Effecting these changes will require cultural and scientific adjustments and experimentation with new approaches. The implementation group responsible for the Research Teams of the Future devised a plan to meet these challenges with a series of initiatives that provide mechanisms for high-risk strategies, interdisciplinary research, and public-private partnerships. For example, it has been suggested that investigators do not submit their most innovative applications to the NIH because they think the NIH is risk-averse. We have heard that peer review typically values likelihood of success more than potential impact and that some funding decisions are too conservative. To encourage high-risk research, NIH will solicit nominations for the Director's Innovator Awards, which will provide support to a highly select group of individuals who have the potential to make extraordinary contributions. They will be evaluated in terms of their exceptional creative abilities, potential for ground-breaking discovery, evidence of focused and skillful habits of mind that predict perseverance and thorough exploration of his/her ideas, and, most important, prospects for making seminal biomedical research advances.

To build the research workforce of the future, the agency will issue RFAs to promote collaborative efforts, including Exploratory Centers for Interdisciplinary Research and Training for a New Interdisciplinary Research Workforce. These programs will be augmented by conferences and symposia on timely issues, such as methodological innovations and peer review. To expedite the formation of productive public-private partnerships, the NIH will establish a central point of contact to support and encourage NIH activities involving these partnerships.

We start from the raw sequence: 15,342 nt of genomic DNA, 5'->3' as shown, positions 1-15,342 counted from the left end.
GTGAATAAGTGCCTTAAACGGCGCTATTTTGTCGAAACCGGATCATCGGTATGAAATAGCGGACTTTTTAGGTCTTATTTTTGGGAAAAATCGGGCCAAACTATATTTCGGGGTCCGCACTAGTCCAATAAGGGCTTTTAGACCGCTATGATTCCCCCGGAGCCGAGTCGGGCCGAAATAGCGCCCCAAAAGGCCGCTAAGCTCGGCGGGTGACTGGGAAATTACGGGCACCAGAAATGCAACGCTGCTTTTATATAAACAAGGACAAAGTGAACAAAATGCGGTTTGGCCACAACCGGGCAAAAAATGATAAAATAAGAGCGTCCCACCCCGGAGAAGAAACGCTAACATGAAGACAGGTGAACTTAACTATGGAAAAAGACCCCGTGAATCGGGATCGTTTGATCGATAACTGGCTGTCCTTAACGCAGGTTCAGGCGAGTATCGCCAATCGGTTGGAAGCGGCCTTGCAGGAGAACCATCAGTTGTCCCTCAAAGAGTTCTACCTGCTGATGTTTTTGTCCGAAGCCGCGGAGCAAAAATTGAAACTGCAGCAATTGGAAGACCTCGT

Reengineering the Clinical Research Enterprise. Although biomedical research has succeeded in converting many lethal diseases into chronic, treatable conditions, continued success requires that the United States recast its entire system of clinical research. Over the years, clinical research has become more difficult to conduct. However, exciting basic science discoveries demand that clinical research continue and even expand, while striving to improve efficiency and better inform basic science. This is undoubtedly the most difficult but most important challenge identified by the NIH Roadmap process.

Clinical research needs to develop new partnerships among organized patient communities, community-based physicians, and academic researchers. In the past, all research for a clinical trial could be conducted in one academic center; that is unlikely to be true in the future. In these initiatives, NIH will promote creation of better integrated networks of academic centers that work jointly on clinical trials and include community-based physicians who care for large groups of well-characterized patients. Implementing this vision will require new ways to organize how clinical research information is recorded, new standards for clinical research protocols, modern information technology, new models of cooperation between NIH and patient advocacy alliances, and new strategies to reenergize the clinical research workforce.